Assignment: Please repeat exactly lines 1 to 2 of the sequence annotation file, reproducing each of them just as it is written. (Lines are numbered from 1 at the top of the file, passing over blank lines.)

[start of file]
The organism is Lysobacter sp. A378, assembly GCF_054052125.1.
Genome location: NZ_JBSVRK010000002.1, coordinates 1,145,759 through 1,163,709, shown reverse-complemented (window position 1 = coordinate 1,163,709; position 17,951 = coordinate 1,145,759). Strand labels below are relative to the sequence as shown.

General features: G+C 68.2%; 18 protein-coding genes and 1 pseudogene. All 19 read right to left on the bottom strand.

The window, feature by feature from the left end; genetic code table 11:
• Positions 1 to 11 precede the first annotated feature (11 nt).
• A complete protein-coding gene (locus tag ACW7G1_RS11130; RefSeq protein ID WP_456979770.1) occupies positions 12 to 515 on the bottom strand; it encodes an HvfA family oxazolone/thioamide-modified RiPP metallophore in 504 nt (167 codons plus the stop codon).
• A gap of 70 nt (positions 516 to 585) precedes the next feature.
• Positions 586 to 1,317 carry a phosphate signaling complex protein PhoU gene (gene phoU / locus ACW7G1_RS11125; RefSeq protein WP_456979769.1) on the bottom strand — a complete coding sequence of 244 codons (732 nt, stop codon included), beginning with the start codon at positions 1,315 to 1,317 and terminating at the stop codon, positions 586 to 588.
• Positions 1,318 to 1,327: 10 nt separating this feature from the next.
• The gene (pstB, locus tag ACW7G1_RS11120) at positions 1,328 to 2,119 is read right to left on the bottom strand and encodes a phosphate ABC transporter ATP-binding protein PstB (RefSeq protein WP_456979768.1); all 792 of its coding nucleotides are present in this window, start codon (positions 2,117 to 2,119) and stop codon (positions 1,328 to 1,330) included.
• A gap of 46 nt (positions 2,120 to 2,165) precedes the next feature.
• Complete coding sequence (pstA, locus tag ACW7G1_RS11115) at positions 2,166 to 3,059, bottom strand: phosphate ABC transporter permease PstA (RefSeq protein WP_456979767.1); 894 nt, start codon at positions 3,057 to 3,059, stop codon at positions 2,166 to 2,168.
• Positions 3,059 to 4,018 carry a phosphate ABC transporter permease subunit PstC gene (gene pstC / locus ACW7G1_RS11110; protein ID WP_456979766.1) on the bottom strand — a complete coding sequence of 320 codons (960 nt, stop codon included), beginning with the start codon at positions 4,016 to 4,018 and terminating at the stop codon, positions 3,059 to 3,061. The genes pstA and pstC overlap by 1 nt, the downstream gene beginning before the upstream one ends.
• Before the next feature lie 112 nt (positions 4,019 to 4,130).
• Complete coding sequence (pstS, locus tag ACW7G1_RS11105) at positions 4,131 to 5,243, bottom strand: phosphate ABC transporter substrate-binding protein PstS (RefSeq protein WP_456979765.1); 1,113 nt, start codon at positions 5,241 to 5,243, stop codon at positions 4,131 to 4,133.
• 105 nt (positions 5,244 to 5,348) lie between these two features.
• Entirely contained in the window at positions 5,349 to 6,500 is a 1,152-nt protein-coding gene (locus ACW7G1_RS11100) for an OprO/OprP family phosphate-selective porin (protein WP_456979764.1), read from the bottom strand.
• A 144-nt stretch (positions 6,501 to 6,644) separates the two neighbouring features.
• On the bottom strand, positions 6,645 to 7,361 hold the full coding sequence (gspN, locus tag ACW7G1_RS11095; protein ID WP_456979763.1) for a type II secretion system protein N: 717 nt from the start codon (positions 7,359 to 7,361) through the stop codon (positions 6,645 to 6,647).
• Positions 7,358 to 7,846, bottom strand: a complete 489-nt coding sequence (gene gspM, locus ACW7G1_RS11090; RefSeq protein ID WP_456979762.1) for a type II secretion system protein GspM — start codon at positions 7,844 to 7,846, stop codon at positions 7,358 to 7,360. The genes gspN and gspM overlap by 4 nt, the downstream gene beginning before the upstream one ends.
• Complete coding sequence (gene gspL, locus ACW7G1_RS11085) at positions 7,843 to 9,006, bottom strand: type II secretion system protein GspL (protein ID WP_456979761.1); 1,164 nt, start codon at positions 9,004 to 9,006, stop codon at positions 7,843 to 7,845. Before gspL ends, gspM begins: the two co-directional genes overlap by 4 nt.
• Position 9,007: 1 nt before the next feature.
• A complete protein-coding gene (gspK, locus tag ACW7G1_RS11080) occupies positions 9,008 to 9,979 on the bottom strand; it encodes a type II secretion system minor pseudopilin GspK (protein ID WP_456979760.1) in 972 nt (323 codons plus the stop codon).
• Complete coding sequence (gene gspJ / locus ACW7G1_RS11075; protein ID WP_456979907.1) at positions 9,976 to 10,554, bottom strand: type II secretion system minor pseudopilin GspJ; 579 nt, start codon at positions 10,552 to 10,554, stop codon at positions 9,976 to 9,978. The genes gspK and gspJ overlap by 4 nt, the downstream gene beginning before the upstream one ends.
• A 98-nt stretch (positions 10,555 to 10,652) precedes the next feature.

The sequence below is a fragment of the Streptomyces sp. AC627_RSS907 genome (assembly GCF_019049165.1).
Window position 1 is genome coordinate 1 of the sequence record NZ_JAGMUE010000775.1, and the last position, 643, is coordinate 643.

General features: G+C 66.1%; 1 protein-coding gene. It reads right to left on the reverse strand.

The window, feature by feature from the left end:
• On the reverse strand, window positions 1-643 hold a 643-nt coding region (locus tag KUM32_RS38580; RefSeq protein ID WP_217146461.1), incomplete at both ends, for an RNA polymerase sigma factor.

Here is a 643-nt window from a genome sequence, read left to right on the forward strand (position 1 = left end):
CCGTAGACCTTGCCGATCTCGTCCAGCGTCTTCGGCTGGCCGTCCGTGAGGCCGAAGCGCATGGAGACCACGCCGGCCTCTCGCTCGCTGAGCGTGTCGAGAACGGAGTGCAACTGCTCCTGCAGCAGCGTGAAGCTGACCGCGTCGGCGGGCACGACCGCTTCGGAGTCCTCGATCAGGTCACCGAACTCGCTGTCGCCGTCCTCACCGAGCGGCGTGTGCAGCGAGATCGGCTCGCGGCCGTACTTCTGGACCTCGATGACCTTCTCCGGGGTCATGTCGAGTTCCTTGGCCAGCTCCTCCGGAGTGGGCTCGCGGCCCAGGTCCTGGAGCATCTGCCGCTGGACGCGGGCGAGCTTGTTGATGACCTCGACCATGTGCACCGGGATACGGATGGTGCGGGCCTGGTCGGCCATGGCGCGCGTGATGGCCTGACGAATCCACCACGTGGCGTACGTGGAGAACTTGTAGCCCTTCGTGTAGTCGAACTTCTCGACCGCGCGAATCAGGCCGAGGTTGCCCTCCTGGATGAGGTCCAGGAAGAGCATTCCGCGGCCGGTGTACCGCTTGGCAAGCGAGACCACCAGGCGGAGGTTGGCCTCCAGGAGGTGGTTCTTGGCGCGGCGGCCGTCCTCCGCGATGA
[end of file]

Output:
The organism is Lysobacter sp. A378, assembly GCF_054052125.1.
Genome location: NZ_JBSVRK010000002.1, coordinates 1,145,759 through 1,163,709, shown reverse-complemented (window position 1 = coordinate 1,163,709; position 17,951 = coordinate 1,145,759). Strand labels below are relative to the sequence as shown.